Skip links

Main navigation

Shabbat makes for a winning wow at JCC day camp

JCC Camps at Medford

By Aaron Greenberg, Camp Director of JCC Camps at Medford.

This story was originally printed in the Summer 2014 issue of the JCC Circle.

Jewish Overnight camps have long done a tremendous job defining Shabbat and carving out sacred space to observe it in a variety of ways. But day camps, too, have a role to play in making the “J” in Jewish camp come alive, as detailed in JCC Association’s recently published Complete Guide to JCC Day Camp. And making Shabbat separate and special, as they do at JCC Camps at Medford, is one of those ways.


That is the word we strive to hear each day at the JCC Camps at Medford. From gaga to swim, splash park to sledding slope, ropes course to lake inflatables, and everything in between, we feel the WOW at camp. No day is the same as the next and each week is special and different. You know, it’s WOW!

Shabbat and Judaic programming at camp provide us a different WOW – a special and unique feeling that reaches every corner of camp. We can see it when more than 2,000 campers and staff all wear their camp shirts for Shabbat each Friday. We hear it when we join together to say the brachot, or blessings, as a community, and we taste it when we enjoy our wine (ok, grape juice) and challah. We feel it when our shlichim, or emissaries, infuse Israeli culture into every aspect of camp. We hear it as we welcome community rabbis and leaders to camp, who join with us to welcome Shabbat by bringing stories, games, and other fun activities. When we unwound a Torah scroll last summer as part of the Mandel Center for Jewish Education’s TAG unit, “Touching Torah,” we offered a tangible, tactile interaction with the most important Jewish ritual object that exists.

Tradition, tradition!

Since the JCC Camps at Medford were founded in 1945 in Camden, New Jersey, we have included a Shabbat component to Friday activities. We have maintained this tradition, an integral part of our mission, as we moved in 1961 to our present site in Medford, New Jersey, and as we have grown and changed with the times and to meet the needs of our camp families.

Shabbat, and how we experience it, is timeless. And these are valuable experiences to have at a Jewish camp with Jewish children. Singling out Shabbat and making it special for all infuses a sense of spirituality into the camp program, makes Fridays unique, and leads families into a weekend of rest and family time. As families and the Jewish community as a whole continue to evolve and change, it is even more important to continue this practice and to provide opportunities to appreciate the richness of Judaism including Shabbat, and its relevance today and going forward. The faces of our weekly Shabbat abba, or father, and ema, mother, glow with pride as they lead the blessings. This gives them more than a sense of accomplishment. It gives them a profound connection to our Jewish past and their own Jewish pride.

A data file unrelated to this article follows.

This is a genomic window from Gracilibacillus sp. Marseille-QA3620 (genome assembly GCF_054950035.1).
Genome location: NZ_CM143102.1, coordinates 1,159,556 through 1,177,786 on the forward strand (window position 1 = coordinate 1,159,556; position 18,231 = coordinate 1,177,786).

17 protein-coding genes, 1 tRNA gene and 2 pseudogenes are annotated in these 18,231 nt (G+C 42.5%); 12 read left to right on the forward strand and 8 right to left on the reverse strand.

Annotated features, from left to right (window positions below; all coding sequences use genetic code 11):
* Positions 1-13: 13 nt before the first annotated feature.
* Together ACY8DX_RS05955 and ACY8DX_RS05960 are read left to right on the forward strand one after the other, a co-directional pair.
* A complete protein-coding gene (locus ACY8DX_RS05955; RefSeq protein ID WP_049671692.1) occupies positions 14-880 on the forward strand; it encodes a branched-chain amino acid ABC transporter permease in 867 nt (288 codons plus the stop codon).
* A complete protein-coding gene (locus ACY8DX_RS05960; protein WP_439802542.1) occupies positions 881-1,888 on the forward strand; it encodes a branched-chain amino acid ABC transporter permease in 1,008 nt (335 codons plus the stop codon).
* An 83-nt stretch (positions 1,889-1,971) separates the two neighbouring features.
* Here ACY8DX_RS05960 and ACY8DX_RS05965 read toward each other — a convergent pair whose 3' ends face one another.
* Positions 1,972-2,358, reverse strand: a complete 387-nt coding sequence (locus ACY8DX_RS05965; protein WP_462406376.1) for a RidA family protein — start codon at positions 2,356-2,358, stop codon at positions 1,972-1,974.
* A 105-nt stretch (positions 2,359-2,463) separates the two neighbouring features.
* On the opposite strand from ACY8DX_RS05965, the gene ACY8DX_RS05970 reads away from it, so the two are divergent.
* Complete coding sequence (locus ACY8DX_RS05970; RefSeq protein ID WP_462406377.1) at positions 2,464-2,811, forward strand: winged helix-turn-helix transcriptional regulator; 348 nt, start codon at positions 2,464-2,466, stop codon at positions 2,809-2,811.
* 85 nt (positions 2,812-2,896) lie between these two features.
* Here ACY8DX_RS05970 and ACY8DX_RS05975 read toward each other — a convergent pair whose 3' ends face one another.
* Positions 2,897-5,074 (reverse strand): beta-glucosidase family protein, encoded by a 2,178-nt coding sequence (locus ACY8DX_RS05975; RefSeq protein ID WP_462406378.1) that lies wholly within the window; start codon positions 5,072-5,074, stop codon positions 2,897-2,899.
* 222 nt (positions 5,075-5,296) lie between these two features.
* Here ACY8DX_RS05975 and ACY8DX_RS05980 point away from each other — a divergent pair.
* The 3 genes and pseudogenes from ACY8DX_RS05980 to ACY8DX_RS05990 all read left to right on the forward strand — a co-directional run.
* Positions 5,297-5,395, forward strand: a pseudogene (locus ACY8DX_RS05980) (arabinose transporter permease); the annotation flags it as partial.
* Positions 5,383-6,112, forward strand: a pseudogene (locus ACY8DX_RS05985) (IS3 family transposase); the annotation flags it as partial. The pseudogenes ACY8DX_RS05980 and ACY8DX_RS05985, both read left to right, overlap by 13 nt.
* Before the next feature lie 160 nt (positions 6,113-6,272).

Bringing Israel to camp

Our camp is more than just a camp for Jewish children, however. We are a Jewish camp that welcomes all to join us. From the moment we arrive at camp each day, we are met with the words bruchim habaim (literally, bless those who enter, or welcome) and Hebrew signage everywhere. We start each day singing Hatikvah, the Israel national anthem. Our Israeli shlichim provide us with a daily taste of Israel with a Hebrew word-of-the-day, Israeli games, music, dance, art, and by just getting to know our campers and our staff. During the course of the summer, we have Israel Day, Ruach (Spirit) Week, and of course Maccabiah Week! Our Israel Day is one of the biggest and best WOWs of all, as we see, hear, taste, touch, smell and experience Israel with games, activities, food, dance, music and more. Our whole camp is bathed in blue and white. Sometimes the Israel Scouts visit us or maybe a Jewish performer such as Rick Recht. Some weeks we do an Israel “archaeological dig.” Even our climbing wall, emblazoned with a map of the Jewish state, says “Israel” in no uncertain terms!

But back to Shabbat, there is something different in the air as we load the buses each Friday afternoon, a bit tired, a little dirty and sweaty, but content that we have enjoyed a WOW week at Camp. We can take a much needed Shabbat rest and return on Monday recharged and ready for what new WOW’s are in store. Feel the Ruach!

Aaron Greenberg is camp director of JCC Camps at Medford, the largest Jewish day camp in North America, serving children age 3-14 in six different camps.

Subscribe to JCC Circle
  • This field is for validation purposes and should be left unchanged.

Reader Interactions